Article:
An Overthinkers Journey to Resilient Thinking
The difficult part about overthinking is learning how to turn one’s mind off, but it is possible by learning how to be in the moment and reframing intrusive thoughts.
Dec 28, 2022
The difficult part about overthinking is learning how to turn one’s mind off. During the cold last few weeks, I’ve turned to yoga as my morning workout routine. It’s been a tough transition. When the weather was warmer, I’d run. Thinking a great distraction from the running part, but it was also a distraction from enjoying the beauty of the morning. I had to train myself to notice something new during each run. The old man on the corner uprooting all the beautiful chuparosas. The wooly cacti blanketed by lengua de suegra. The kittens huddled together for warmth as they waited for the morning sunlight. Without nature to distract me while doing yoga, I’ve had to begin training myself away from intrusive and even productive thought to instead listen to my breath and focus on my body. Overthinking generally has a negative connotation, but, once I learned to be present, I was able to begin reframing my thoughts and build a more resilient mindspace.
The innerness of my mind has always run deep, and it continues to be a place to lose myself. Frequently, I think about my father. Who would he be today? Who would I be? How would my family have been different, better, closer to whole? I love who I am today, which is due in large part to his death, but I would also trade everything I have for one more day with him. I dreamed of him recently for the first time in what’s been years. I was in a huge conference center trying to find my room. As I walked into the room behind two women, I saw a man sitting outside the room hide his face. This sudden movement drawing my attention. As I turned and looked, it was my dad, hand shielding his eyes and shoulders sinking deeper into the chair. Running over, I yelled, “Dad!” I jumped in his lap, hugged him, and cried. Realizing my brother was also somewhere at the conference, I ran to find him determined to share this joy. We unfortunately ended up not making it back to my dad before I woke up. I’ve noticed my dad hasn’t visited me. Sometimes, I even ask him why out loud. After this dream, I realized he’s always been there on the edges. This fortunate time he messed up. I could see it on his face.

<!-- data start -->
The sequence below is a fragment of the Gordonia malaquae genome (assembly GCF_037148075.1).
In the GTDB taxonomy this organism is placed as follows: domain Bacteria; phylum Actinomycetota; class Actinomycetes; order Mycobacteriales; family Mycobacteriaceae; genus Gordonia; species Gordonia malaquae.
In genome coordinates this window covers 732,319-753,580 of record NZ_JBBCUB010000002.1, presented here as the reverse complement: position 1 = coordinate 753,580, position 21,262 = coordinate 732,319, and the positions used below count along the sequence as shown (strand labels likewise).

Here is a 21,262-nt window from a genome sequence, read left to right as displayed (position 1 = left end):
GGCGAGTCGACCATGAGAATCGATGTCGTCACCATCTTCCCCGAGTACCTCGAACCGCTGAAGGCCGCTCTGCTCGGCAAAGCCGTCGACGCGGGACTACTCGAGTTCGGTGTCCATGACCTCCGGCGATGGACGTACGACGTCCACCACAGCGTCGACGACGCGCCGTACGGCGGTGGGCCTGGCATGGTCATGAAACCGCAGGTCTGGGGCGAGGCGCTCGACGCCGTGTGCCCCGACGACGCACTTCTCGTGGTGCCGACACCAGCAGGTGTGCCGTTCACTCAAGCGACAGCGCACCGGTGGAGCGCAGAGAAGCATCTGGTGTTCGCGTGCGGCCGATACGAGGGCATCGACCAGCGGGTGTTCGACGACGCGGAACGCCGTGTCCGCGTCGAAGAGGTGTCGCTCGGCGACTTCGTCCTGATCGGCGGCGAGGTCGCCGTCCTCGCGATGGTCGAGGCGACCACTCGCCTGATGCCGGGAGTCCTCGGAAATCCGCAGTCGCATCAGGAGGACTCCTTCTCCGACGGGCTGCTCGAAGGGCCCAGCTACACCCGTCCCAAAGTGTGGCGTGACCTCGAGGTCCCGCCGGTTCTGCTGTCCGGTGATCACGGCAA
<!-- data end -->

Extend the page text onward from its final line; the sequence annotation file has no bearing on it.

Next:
Meditation has never worked for me, so I’ve turned to stretching and exercise to be present. Focusing on my body—the pain and fatigue it’s feeling, the surprise when it can or can’t do something—clears my mind. The present is so elusive. It almost feels like it’s unending until I reflect on what’s past. The death of my dad being a significant marker in the passing of time. Everything traces back to that moment. Being in my body helps ground me. It's a place where the past dissolves away for a moment. If there’s any anxiety from pending worries, exercise or stretching will help with that, too. I’ve found a way to give myself time to just exist, a sacred moment the construct of this world has done it’s best to lessen. This grounding experience has allowed me to learn how to practice "grace"—something a therapist mentioned to me years ago.
Learning to live within the borders of my body has allowed me to step back and give myself the understanding I deserve. Where I once would’ve spent hours mulling over something I said or talking too much, I can redirect these thoughts to something more positive: The laughter around the fire, the delicious food, the overall joy of the moment. Though my mind is tempted to fall into the same patterns of harmful overthinking, I am now able to redirect this overthinking into positive reflection and can turn these moments into fodder for pleasant refuge.